All news from Anaesthesiology

Immune Cells in the Uterus Nourish Fetus during Early Pregnancy, study finds

A study published in the journal Immunity shows that this transient cell population helps to optimize maternal nourishment of the fetus at early stages of development. The researchers identified a specific subset of uterine natural killer cells that secrete growth-promoting factors in humans and mice, and further demonstrated that transfer of these cells can reverse impaired fetal growth in pregnant mice.

Community Practices not Following Guidelines for MRI breast cancer screening

Guidelines are not being followed to ensure that breast cancer screening of high-risk women, such as those with a strong family history of breast cancer, includes an additional MRI scan. According to Deirdre A. Hill of the University of New Mexico School of Medicine in the US, this signals a missed opportunity to use technology that can help detect breast cancer early in high-risk groups. She led a study in the Journal of General Internal Medicine which is published by Springer.

Antioxidant substances: A novel way to synthesize

Scientists from Tomsk Polytechnic University together with their colleagues from USA and Japan have projected a novel way in organic chemistry, i.e., breaking a bond between carbon and hydrogen atoms to form new organic substances. This was first to carry out “breaking” in water, a synthesized substance called arylbenziodoxaboroles. As a result, the scientists synthesized many novel phenolic substances that possess high biological and antioxidant activity. This is published in Chemistry — A European Journal.

Drones deliver blood to people in Rwanda in crisis

Keenan Wyrobek and Zipline International, the San Francisco–based drone-delivery company he cofounded, are helping to solve a problem that has long plagued doctors in some of the world's most remote regions: getting blood to patients in time to save lives when roads are impassable. The company has delivered more than 4100 units of blood in Rwanda since it started operating just over a year ago, in October 2016, Wyrobek reported at TEDMED 2017 in Palm Springs, California.

Progressive kidney disease: New compound stops it in its tracks

Progressive kidney diseases, whether caused by obesity, hypertension, diabetes, or rare genetic mutations, often have the same outcome: The cells responsible for filtering the blood are destroyed. Reporting in Science, a team led by researchers from the Broad Institute of MIT and Harvard, Brigham and Women's Hospital, and Harvard Medical School describes a new approach to prevent death in these essential kidney cells. Studying multiple animal models of kidney disease, the team discovered a compound that can impede loss of the filtration cells and restore kidney function. The work, inspired by an investigation into a genetic form of the condition, has the potential to affect therapeutic research for millions of people suffering from progressive kidney diseases.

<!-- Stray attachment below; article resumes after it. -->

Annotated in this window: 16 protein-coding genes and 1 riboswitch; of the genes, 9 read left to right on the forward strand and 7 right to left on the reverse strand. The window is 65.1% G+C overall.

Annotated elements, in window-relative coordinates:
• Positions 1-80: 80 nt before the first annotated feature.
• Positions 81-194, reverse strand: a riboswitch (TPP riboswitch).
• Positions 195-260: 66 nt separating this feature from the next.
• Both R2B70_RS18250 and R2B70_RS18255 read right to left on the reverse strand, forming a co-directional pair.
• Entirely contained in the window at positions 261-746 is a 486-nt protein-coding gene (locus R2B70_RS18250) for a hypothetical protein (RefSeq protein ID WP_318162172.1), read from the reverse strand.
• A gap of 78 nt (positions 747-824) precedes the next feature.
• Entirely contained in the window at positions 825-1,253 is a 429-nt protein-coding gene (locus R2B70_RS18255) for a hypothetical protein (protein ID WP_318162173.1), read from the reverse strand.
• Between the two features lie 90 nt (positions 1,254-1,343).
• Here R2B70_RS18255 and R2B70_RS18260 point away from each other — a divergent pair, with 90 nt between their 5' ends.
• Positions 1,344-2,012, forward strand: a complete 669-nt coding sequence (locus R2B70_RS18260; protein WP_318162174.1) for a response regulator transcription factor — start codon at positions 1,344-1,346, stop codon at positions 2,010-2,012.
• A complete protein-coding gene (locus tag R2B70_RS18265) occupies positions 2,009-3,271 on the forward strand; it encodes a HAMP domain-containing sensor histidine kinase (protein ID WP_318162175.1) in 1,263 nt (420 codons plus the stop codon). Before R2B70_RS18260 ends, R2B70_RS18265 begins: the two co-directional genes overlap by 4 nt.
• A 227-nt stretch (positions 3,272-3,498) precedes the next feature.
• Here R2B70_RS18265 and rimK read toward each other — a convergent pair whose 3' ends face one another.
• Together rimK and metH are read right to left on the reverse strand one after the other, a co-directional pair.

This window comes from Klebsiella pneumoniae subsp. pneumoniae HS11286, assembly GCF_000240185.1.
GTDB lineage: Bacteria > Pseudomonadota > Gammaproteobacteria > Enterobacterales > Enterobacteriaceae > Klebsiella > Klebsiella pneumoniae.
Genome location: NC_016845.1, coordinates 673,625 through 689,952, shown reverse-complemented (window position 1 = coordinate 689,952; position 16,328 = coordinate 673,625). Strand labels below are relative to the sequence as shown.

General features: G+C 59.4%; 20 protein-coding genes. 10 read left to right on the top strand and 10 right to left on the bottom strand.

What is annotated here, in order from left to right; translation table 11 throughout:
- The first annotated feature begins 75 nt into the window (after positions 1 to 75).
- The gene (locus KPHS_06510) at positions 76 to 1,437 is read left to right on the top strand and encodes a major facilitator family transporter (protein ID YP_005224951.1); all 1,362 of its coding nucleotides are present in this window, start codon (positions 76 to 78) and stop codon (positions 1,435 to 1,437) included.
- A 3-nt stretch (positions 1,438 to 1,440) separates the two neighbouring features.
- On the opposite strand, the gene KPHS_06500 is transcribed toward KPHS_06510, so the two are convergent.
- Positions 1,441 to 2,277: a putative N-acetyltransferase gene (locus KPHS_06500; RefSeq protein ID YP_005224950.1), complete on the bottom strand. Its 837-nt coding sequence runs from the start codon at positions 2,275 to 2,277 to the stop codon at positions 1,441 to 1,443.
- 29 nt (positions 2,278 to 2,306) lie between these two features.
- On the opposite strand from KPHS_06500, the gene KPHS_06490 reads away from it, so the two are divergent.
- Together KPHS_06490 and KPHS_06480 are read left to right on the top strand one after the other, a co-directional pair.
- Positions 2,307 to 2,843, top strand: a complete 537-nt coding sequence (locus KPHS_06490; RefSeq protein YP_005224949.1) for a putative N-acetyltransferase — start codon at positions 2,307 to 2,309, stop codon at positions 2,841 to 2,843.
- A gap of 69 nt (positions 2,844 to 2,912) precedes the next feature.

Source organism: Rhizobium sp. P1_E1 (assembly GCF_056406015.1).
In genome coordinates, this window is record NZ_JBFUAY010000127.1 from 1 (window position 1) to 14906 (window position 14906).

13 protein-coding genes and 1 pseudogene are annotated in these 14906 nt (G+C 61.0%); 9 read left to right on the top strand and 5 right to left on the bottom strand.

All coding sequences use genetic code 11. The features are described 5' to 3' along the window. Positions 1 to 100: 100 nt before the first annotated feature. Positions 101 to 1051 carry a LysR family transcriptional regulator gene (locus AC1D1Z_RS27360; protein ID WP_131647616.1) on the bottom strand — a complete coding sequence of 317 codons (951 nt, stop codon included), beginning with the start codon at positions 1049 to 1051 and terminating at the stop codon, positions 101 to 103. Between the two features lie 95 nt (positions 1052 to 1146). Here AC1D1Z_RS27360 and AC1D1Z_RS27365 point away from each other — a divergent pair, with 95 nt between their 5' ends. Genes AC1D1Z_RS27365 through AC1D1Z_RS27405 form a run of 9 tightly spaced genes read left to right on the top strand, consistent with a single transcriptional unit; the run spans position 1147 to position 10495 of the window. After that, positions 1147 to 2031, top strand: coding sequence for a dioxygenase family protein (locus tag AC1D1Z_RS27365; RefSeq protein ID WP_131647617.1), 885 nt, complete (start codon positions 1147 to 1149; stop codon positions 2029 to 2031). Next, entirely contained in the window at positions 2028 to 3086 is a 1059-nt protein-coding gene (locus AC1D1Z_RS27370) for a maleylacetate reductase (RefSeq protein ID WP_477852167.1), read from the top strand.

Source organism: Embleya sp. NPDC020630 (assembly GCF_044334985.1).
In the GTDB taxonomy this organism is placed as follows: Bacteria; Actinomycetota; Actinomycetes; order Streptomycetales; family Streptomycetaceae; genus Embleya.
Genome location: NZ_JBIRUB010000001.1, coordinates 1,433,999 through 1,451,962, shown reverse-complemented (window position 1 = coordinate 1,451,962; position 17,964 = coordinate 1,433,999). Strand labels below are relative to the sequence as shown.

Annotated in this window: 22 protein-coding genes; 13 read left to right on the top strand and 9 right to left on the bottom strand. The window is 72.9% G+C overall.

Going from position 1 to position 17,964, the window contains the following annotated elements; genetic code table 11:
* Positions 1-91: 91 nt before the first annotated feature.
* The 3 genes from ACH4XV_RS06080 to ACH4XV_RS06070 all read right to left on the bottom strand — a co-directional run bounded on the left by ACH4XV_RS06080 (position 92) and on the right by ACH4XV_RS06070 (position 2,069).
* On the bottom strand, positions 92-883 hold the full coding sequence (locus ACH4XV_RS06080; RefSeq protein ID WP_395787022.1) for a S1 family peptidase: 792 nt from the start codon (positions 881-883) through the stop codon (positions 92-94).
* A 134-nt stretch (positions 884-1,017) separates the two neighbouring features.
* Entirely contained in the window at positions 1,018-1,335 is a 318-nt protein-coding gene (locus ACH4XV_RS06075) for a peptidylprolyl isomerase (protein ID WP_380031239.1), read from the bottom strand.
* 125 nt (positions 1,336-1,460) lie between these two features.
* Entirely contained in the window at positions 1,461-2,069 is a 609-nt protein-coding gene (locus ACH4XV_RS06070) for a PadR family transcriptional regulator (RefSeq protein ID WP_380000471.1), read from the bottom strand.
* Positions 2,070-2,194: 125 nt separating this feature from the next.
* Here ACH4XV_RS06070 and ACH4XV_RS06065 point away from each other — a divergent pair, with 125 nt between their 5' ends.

Mechanosensory Map of Zebrafish Hair Cells could Inform Causes of Deafness

According to new research published in Nature Communications, fish sense water motion in the same way humans sense sound. Researchers discovered a gene also found in humans helps zebrafish convert water motion into electrical impulses that are sent to the brain for perception. The shared gene allows zebrafish to sense water flow direction, and it also helps cells inside the human ear sense a range of sounds.

Interaction of genes and environment caused for raise in the risk of congenital heart defects

The new study described by scientists on gene-environment interaction resulting in congenital heart defects. They showed in both mouse and fly model systems. A congenital heart defects was seen in infants of mothers having diabetes showing three to five-fold increased rate of risk. These risks were caused by a combination of genetic and environmental factors. The molecular mechanisms with maternal diabetes disrupts normal heart developmental in genetically susceptible individuals remain unclear.

Study Unravels New Mechanism by Which Tumors Develop Resistance to Radiotherapy

A new study published in the Nature Communications discovered a key mechanism by which tumors develop resistance to radiation therapy and shown how such resistance might be overcome with drugs that are currently under development.

The study addresses a longstanding challenge: as many as 40% of large tumors develop resistance to radiotherapy, significantly complicating treatment. Overcoming such resistance could go a long way toward treating tumors, especially those that cause significant discomfort to patients and resist other modes of therapy or cannot be surgically removed.

New methods of tracking hospital nurses could help make workflow more efficient

Previous studies about nurse workflow have used time-motion study methods, which involve manually observing nurses in person or on video and then clocking how much time they spend on each task. Now, an engineer has developed a method for better tracking how nurses in an intensive care unit (ICU) spend their workday. Findings could help improve the health care delivery process in the ICU and could also be applied to other health care procedures.